6. A relative newcomer to the arena of online pattern collections, Mr. Ben Rosenbaum has created an assemblage of 2,671 (and counting) links to online knitting and crochet patterns with photos. Rock on, Ben.


7.          Brooklyntweed is one of the two knitblogs I am featuring in this list. Brooklyntweed is currently my personal knitblog fav because the author Jared

a)  is an Elizabeth Zimmerman devotee,

b)  posts about spining his own and repurposing found yarn,

c)  writes incredibly well and doesn’t get too personal, and

d)  includes killer photos and presents a wonderfully formatted blog. May Jared be a lesson to us all.


8. is another site listing links to free patterns on the web. There are patterns for nearly every category imaginable. KPC also features a pattern of the week along with some down home tips and tricks, testimonials and words of encouragement for the virtual knitter.


9.   Bless her heart, Nellie the Knittin’ Nut has put together a page devoted to the topic of philanthropic charity. She posts about different charity knitting projects, gives practical advice on charitable knitting, and covers other (albeit sometimes random) topics.  If you are looking to start or join a project, consult Nellie.


10. is the last of the two knitblogs named on the list and my final pick. This truly the ultimate in technique tutorial sites. Lucky us there are so many knitting techniques trying to escape from TECHknitter’s mind. Check out TECHknitter’s two years of archives for virtually any how-to imaginable. The latest post is a how-to on pom-poms. Three cheers for TECHknitter!


Friday, May 23, 2008

Mock Rib Stitch

Mock Rib Stitch
Originally uploaded by brittunia

So a little background on my title photograph. The upper set of stitches is mock rib stitch and is the predominant stitch in my first major project for myself - a sweater. My first couple years as a knitter, I suffered from the chronic condition that plagues most newbies and their friends and family: knitting everyone you know a scarf, hat or potholder. No one wants to admit they are new knitters or that they did suffer from such unspeakable maladies, but honeys, I did! So, the above swatch is my first stitch child, done in beautiful Twilleys Freedom Spirit wool in colorway Air. The colorway reminds me about all the things I miss about my native Washington state and Seattle: the sometimes blue and often stormy skies, lush tree lines and abundant foliage like ferns and moss, ceder, mist, fresh marine air, Pike Place Market and mountain-dominated urban skylines.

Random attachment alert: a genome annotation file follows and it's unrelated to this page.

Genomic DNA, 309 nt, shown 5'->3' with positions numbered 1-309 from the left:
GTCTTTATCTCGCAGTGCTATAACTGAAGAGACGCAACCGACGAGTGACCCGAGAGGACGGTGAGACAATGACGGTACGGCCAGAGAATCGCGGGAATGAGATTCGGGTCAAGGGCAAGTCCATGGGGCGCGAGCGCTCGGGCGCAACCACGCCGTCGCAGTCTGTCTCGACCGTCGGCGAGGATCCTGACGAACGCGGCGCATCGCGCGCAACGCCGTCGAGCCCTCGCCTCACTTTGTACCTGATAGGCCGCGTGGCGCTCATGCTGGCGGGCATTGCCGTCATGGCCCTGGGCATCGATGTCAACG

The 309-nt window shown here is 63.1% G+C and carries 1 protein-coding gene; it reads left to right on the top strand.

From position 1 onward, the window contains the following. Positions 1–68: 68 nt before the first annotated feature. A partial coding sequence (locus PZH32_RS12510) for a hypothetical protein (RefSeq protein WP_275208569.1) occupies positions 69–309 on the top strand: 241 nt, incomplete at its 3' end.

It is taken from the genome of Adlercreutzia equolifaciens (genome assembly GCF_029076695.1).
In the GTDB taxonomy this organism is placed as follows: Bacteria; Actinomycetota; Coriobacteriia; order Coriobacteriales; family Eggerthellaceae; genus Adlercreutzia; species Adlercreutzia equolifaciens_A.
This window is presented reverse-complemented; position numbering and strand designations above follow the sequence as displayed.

I have finished up the back and the sleeves. Unfortunately my sleeves are not resembling what any person would deem a sleeve. I am assuming this normal for all new sweater knitters. So, I have thrown all caution to the wind by knitting on and will assume that I correctly followed the pattern (Cap Sleeve Vest, KnitSimple Winter 06/07) correctly until I get to shaping the neck. To my dismay, there were very few Ravelers who had undertaken and finished the same project. In fact, most attempts at this jumper had either been frogged, in hibernation or radically modified beyond my tender knitting skills. Yes, I may be a relative greenhorn, but I am nonetheless a Taurus. I am bullishly charging on and knitting the front of the sweater now. It is hard not to when my wool smells of  the wonderful Lush soap hiding in my stash drawer. Yum....Honey I Washed the Kids. I splurged and bought some bomb beechwood needles from Brittany to replace the wrecked plastic needles I inherited from Grandma Margaret. Yes, yes, I must have sensory stimulus while knitting (Taureans always do whatever the activity). Do you? Please leave your comments!

Mock Rib is texturally interesting while oh so easy to make. Try it out sometime:

Mock Rib Stitch - Started on an uneven number of stitches:

Row 1 (RS) P1, *wyib, sl 1 purlwise, yarn to front, p1; rep from * to end. Row 2 Purl.

So, off to do some more swell sweater stitching.

Enjoy. Visit again. Knit well and knit often.

Welcome to BrittKnit

Welcome! I am so glad you have decided to visit BrittKnit, my foray into the knitblogosphere. My intentions for this, my second blog, is to cover my endeavors as knitstress,  as well as explorations and reviews of all the wonderful facets of the on- and offline knitting world. 

I want BrittKnit readers to chuckle in amusement, nod in a 'I feel your pain' sorta way, discover and relish new sites, blogs, publications, products, patterns, techniques, accessories and other curiosities offered by the realm our yarny craft; become with other knitsters, and finally to experience the knitting world in a more global, comprehensive way.

I welcome your comments, input, and suggestions for entries. Feel free to email me or look me up on Ravelry (Username brittunia). Enjoy. Come again. Knit well and knit often.